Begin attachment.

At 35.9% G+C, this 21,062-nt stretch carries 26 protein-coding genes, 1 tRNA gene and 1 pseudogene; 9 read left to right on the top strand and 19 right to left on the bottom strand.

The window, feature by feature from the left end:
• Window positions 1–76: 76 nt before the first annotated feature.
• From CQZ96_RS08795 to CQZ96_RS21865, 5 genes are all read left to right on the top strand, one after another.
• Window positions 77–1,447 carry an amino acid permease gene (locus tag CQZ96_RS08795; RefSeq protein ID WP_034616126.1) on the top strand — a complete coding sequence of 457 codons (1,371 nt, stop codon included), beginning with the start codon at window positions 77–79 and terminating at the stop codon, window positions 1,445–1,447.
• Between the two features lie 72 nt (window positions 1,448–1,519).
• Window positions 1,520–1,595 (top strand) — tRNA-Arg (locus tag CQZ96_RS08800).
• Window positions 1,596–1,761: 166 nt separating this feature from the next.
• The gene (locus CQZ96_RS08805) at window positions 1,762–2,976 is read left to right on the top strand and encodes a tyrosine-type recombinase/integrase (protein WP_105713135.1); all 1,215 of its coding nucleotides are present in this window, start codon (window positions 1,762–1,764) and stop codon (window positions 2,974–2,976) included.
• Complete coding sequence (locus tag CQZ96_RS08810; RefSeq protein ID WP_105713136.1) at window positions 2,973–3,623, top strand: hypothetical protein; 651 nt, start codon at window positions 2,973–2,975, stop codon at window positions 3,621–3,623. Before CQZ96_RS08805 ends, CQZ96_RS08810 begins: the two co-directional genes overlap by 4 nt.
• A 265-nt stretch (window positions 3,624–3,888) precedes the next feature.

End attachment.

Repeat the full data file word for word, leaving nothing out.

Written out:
At 35.9% G+C, this 21,062-nt stretch carries 26 protein-coding genes, 1 tRNA gene and 1 pseudogene; 9 read left to right on the top strand and 19 right to left on the bottom strand.

The window, feature by feature from the left end:
• Window positions 1–76: 76 nt before the first annotated feature.
• From CQZ96_RS08795 to CQZ96_RS21865, 5 genes are all read left to right on the top strand, one after another.
• Window positions 77–1,447 carry an amino acid permease gene (locus tag CQZ96_RS08795; RefSeq protein ID WP_034616126.1) on the top strand — a complete coding sequence of 457 codons (1,371 nt, stop codon included), beginning with the start codon at window positions 77–79 and terminating at the stop codon, window positions 1,445–1,447.
• Between the two features lie 72 nt (window positions 1,448–1,519).
• Window positions 1,520–1,595 (top strand) — tRNA-Arg (locus tag CQZ96_RS08800).
• Window positions 1,596–1,761: 166 nt separating this feature from the next.
• The gene (locus CQZ96_RS08805) at window positions 1,762–2,976 is read left to right on the top strand and encodes a tyrosine-type recombinase/integrase (protein WP_105713135.1); all 1,215 of its coding nucleotides are present in this window, start codon (window positions 1,762–1,764) and stop codon (window positions 2,974–2,976) included.
• Complete coding sequence (locus tag CQZ96_RS08810; RefSeq protein ID WP_105713136.1) at window positions 2,973–3,623, top strand: hypothetical protein; 651 nt, start codon at window positions 2,973–2,975, stop codon at window positions 3,621–3,623. Before CQZ96_RS08805 ends, CQZ96_RS08810 begins: the two co-directional genes overlap by 4 nt.
• A 265-nt stretch (window positions 3,624–3,888) precedes the next feature.